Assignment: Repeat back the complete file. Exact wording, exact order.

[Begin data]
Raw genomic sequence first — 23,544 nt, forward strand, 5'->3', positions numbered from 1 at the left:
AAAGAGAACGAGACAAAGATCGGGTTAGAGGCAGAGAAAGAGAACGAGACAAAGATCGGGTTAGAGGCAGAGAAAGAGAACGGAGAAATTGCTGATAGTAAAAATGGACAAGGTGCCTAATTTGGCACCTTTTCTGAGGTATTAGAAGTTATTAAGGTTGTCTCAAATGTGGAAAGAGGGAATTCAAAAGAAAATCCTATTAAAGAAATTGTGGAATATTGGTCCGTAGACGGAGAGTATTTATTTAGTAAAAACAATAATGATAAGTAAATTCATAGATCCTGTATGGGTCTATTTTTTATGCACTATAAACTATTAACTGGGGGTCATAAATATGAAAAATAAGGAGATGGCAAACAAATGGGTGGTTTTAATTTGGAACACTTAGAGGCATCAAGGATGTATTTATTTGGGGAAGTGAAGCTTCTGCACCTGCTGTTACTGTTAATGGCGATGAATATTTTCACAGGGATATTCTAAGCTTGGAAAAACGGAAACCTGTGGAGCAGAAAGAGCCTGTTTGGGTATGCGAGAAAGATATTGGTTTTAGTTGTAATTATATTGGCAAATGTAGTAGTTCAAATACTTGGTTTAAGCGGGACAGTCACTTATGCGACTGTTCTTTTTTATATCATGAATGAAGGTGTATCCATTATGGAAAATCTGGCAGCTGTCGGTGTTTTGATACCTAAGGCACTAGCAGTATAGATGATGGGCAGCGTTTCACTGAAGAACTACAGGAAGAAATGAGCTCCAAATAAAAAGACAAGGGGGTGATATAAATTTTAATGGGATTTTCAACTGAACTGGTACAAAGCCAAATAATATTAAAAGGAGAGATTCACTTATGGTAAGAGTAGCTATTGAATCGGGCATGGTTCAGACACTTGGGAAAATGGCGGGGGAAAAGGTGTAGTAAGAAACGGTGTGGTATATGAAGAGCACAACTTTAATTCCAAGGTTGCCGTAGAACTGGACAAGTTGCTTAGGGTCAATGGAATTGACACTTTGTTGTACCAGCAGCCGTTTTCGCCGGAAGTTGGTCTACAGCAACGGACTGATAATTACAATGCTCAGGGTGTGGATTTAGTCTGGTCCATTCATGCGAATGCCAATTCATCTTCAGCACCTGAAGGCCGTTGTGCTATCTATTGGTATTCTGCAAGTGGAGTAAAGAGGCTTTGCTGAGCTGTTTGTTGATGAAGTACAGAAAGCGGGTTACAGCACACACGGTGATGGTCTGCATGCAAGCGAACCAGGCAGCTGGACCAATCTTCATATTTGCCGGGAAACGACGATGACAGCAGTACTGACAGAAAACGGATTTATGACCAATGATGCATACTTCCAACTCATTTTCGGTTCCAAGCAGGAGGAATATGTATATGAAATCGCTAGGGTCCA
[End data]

Raw genomic sequence first — 23,544 nt, forward strand, 5'->3', positions numbered from 1 at the left:
AAAGAGAACGAGACAAAGATCGGGTTAGAGGCAGAGAAAGAGAACGAGACAAAGATCGGGTTAGAGGCAGAGAAAGAGAACGGAGAAATTGCTGATAGTAAAAATGGACAAGGTGCCTAATTTGGCACCTTTTCTGAGGTATTAGAAGTTATTAAGGTTGTCTCAAATGTGGAAAGAGGGAATTCAAAAGAAAATCCTATTAAAGAAATTGTGGAATATTGGTCCGTAGACGGAGAGTATTTATTTAGTAAAAACAATAATGATAAGTAAATTCATAGATCCTGTATGGGTCTATTTTTTATGCACTATAAACTATTAACTGGGGGTCATAAATATGAAAAATAAGGAGATGGCAAACAAATGGGTGGTTTTAATTTGGAACACTTAGAGGCATCAAGGATGTATTTATTTGGGGAAGTGAAGCTTCTGCACCTGCTGTTACTGTTAATGGCGATGAATATTTTCACAGGGATATTCTAAGCTTGGAAAAACGGAAACCTGTGGAGCAGAAAGAGCCTGTTTGGGTATGCGAGAAAGATATTGGTTTTAGTTGTAATTATATTGGCAAATGTAGTAGTTCAAATACTTGGTTTAAGCGGGACAGTCACTTATGCGACTGTTCTTTTTTATATCATGAATGAAGGTGTATCCATTATGGAAAATCTGGCAGCTGTCGGTGTTTTGATACCTAAGGCACTAGCAGTATAGATGATGGGCAGCGTTTCACTGAAGAACTACAGGAAGAAATGAGCTCCAAATAAAAAGACAAGGGGGTGATATAAATTTTAATGGGATTTTCAACTGAACTGGTACAAAGCCAAATAATATTAAAAGGAGAGATTCACTTATGGTAAGAGTAGCTATTGAATCGGGCATGGTTCAGACACTTGGGAAAATGGCGGGGGAAAAGGTGTAGTAAGAAACGGTGTGGTATATGAAGAGCACAACTTTAATTCCAAGGTTGCCGTAGAACTGGACAAGTTGCTTAGGGTCAATGGAATTGACACTTTGTTGTACCAGCAGCCGTTTTCGCCGGAAGTTGGTCTACAGCAACGGACTGATAATTACAATGCTCAGGGTGTGGATTTAGTCTGGTCCATTCATGCGAATGCCAATTCATCTTCAGCACCTGAAGGCCGTTGTGCTATCTATTGGTATTCTGCAAGTGGAGTAAAGAGGCTTTGCTGAGCTGTTTGTTGATGAAGTACAGAAAGCGGGTTACAGCACACACGGTGATGGTCTGCATGCAAGCGAACCAGGCAGCTGGACCAATCTTCATATTTGCCGGGAAACGACGATGACAGCAGTACTGACAGAAAACGGATTTATGACCAATGATGCATACTTCCAACTCATTTTCGGTTCCAAGCAGGAGGAATATGTATATGAAATCGCTAGGGTCCA